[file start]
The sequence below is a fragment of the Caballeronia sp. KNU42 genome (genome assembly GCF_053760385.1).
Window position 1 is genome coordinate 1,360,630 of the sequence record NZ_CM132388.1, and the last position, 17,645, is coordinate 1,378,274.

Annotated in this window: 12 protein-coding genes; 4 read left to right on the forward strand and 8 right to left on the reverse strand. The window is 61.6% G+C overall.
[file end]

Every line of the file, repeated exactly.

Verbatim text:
The sequence below is a fragment of the Caballeronia sp. KNU42 genome (genome assembly GCF_053760385.1).
Window position 1 is genome coordinate 1,360,630 of the sequence record NZ_CM132388.1, and the last position, 17,645, is coordinate 1,378,274.

Annotated in this window: 12 protein-coding genes; 4 read left to right on the forward strand and 8 right to left on the reverse strand. The window is 61.6% G+C overall.